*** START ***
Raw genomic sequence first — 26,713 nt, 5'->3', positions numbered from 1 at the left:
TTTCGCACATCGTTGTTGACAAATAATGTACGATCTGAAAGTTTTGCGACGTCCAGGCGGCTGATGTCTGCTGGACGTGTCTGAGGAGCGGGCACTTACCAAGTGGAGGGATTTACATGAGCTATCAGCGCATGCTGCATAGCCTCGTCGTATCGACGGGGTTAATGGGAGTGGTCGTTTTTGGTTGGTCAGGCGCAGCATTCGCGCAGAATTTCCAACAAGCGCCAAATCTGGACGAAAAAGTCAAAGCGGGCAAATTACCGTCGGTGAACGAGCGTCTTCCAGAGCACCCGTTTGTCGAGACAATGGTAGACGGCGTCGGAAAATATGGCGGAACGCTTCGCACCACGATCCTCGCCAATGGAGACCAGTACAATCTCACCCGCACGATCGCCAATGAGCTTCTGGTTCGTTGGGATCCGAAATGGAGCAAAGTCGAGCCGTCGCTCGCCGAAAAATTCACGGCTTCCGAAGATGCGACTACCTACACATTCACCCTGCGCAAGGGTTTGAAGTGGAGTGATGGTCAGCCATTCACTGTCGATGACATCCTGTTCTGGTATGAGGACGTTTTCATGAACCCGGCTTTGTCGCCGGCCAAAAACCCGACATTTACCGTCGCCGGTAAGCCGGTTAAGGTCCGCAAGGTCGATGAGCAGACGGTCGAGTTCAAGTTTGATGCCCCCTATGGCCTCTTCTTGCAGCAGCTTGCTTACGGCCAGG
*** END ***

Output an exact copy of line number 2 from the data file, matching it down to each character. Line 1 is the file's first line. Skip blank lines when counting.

TTTCGCACATCGTTGTTGACAAATAATGTACGATCTGAAAGTTTTGCGACGTCCAGGCGGCTGATGTCTGCTGGACGTGTCTGAGGAGCGGGCACTTACCAAGTGGAGGGATTTACATGAGCTATCAGCGCATGCTGCATAGCCTCGTCGTATCGACGGGGTTAATGGGAGTGGTCGTTTTTGGTTGGTCAGGCGCAGCATTCGCGCAGAATTTCCAACAAGCGCCAAATCTGGACGAAAAAGTCAAAGCGGGCAAATTACCGTCGGTGAACGAGCGTCTTCCAGAGCACCCGTTTGTCGAGACAATGGTAGACGGCGTCGGAAAATATGGCGGAACGCTTCGCACCACGATCCTCGCCAATGGAGACCAGTACAATCTCACCCGCACGATCGCCAATGAGCTTCTGGTTCGTTGGGATCCGAAATGGAGCAAAGTCGAGCCGTCGCTCGCCGAAAAATTCACGGCTTCCGAAGATGCGACTACCTACACATTCACCCTGCGCAAGGGTTTGAAGTGGAGTGATGGTCAGCCATTCACTGTCGATGACATCCTGTTCTGGTATGAGGACGTTTTCATGAACCCGGCTTTGTCGCCGGCCAAAAACCCGACATTTACCGTCGCCGGTAAGCCGGTTAAGGTCCGCAAGGTCGATGAGCAGACGGTCGAGTTCAAGTTTGATGCCCCCTATGGCCTCTTCTTGCAGCAGCTTGCTTACGGCCAGG